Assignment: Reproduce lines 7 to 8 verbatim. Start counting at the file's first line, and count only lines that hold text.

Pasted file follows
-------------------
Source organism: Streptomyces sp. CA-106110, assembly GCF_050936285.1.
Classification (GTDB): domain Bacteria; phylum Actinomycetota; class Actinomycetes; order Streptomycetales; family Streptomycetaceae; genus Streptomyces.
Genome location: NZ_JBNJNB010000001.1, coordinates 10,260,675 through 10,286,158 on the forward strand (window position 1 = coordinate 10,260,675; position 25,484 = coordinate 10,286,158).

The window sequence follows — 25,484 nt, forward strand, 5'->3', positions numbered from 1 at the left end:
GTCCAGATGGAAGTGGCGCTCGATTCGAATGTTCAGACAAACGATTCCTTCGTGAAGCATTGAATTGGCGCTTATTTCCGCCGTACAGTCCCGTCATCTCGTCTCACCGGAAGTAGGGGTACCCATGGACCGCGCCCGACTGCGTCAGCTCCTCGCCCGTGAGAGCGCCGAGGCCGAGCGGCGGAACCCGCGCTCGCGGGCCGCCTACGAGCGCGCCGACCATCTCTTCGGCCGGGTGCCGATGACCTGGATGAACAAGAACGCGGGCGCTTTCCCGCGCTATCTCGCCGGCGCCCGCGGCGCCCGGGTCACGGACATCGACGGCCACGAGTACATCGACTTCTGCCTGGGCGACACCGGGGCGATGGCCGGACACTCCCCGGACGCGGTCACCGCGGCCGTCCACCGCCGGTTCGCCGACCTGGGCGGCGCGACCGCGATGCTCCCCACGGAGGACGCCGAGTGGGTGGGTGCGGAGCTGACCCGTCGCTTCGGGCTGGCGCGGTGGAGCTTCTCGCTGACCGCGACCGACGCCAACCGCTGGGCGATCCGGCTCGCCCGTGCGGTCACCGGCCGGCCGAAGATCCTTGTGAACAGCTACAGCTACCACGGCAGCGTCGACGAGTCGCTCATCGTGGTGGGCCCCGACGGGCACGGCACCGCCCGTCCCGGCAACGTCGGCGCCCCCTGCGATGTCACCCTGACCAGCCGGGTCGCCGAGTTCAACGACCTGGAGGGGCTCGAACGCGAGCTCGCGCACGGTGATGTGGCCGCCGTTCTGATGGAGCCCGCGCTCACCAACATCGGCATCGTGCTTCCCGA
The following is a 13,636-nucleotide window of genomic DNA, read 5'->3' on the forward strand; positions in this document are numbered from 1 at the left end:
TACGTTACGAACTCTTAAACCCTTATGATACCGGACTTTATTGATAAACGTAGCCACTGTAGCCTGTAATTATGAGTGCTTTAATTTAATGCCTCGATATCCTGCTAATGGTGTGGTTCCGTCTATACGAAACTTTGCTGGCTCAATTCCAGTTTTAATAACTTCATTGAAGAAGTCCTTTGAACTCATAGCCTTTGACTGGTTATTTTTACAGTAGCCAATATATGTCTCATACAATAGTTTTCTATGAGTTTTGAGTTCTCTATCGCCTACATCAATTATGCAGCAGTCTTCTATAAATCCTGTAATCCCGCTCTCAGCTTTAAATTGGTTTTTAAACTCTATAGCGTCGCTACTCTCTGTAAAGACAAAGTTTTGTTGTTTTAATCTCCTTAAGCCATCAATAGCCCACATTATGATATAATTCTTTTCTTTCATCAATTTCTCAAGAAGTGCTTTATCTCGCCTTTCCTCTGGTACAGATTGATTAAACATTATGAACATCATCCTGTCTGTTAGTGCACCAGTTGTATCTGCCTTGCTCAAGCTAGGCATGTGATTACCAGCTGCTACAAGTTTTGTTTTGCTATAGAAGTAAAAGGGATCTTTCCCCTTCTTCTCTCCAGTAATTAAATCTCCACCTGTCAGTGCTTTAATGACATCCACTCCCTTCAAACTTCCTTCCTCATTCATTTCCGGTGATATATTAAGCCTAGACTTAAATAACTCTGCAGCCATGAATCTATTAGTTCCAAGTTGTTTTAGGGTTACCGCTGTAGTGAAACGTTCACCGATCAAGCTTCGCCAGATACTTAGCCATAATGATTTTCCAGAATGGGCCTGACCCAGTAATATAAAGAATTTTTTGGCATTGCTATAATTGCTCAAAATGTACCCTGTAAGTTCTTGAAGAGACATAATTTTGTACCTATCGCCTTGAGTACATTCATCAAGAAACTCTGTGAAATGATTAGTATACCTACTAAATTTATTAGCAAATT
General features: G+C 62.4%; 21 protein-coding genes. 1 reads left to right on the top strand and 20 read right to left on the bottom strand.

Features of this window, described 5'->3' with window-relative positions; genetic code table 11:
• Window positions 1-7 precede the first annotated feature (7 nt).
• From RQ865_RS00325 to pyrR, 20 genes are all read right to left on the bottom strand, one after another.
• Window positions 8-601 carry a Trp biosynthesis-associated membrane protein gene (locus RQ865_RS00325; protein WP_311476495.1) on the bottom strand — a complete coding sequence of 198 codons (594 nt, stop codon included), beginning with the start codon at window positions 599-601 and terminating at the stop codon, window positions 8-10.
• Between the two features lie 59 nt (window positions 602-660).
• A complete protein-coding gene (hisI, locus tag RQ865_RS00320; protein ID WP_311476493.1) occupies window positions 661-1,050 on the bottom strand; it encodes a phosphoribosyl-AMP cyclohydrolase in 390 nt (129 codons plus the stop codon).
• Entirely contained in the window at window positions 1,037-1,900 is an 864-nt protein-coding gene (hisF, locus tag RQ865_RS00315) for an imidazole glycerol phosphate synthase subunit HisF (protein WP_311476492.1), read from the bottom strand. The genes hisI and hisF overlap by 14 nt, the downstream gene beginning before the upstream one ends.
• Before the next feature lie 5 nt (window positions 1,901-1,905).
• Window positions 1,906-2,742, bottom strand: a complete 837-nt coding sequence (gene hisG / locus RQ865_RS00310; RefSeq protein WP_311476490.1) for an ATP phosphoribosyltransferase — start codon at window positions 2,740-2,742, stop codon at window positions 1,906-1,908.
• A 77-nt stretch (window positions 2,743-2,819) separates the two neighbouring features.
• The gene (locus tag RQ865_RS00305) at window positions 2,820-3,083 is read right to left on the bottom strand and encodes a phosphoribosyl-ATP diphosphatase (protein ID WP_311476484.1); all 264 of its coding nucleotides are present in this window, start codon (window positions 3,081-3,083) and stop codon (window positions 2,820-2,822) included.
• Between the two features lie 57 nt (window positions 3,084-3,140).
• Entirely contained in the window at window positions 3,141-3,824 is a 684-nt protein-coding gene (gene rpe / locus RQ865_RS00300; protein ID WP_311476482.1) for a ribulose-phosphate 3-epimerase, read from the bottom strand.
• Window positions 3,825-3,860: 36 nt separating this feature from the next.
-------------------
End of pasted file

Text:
TACGTTACGAACTCTTAAACCCTTATGATACCGGACTTTATTGATAAACGTAGCCACTGTAGCCTGTAATTATGAGTGCTTTAATTTAATGCCTCGATATCCTGCTAATGGTGTGGTTCCGTCTATACGAAACTTTGCTGGCTCAATTCCAGTTTTAATAACTTCATTGAAGAAGTCCTTTGAACTCATAGCCTTTGACTGGTTATTTTTACAGTAGCCAATATATGTCTCATACAATAGTTTTCTATGAGTTTTGAGTTCTCTATCGCCTACATCAATTATGCAGCAGTCTTCTATAAATCCTGTAATCCCGCTCTCAGCTTTAAATTGGTTTTTAAACTCTATAGCGTCGCTACTCTCTGTAAAGACAAAGTTTTGTTGTTTTAATCTCCTTAAGCCATCAATAGCCCACATTATGATATAATTCTTTTCTTTCATCAATTTCTCAAGAAGTGCTTTATCTCGCCTTTCCTCTGGTACAGATTGATTAAACATTATGAACATCATCCTGTCTGTTAGTGCACCAGTTGTATCTGCCTTGCTCAAGCTAGGCATGTGATTACCAGCTGCTACAAGTTTTGTTTTGCTATAGAAGTAAAAGGGATCTTTCCCCTTCTTCTCTCCAGTAATTAAATCTCCACCTGTCAGTGCTTTAATGACATCCACTCCCTTCAAACTTCCTTCCTCATTCATTTCCGGTGATATATTAAGCCTAGACTTAAATAACTCTGCAGCCATGAATCTATTAGTTCCAAGTTGTTTTAGGGTTACCGCTGTAGTGAAACGTTCACCGATCAAGCTTCGCCAGATACTTAGCCATAATGATTTTCCAGAATGGGCCTGACCCAGTAATATAAAGAATTTTTTGGCATTGCTATAATTGCTCAAAATGTACCCTGTAAGTTCTTGAAGAGACATAATTTTGTACCTATCGCCTTGAGTACATTCATCAAGAAACTCTGTGAAATGATTAGTATACCTACTAAATTTATTAGCAAATT
General features: G+C 62.4%; 21 protein-coding genes. 1 reads left to right on the top strand and 20 read right to left on the bottom strand.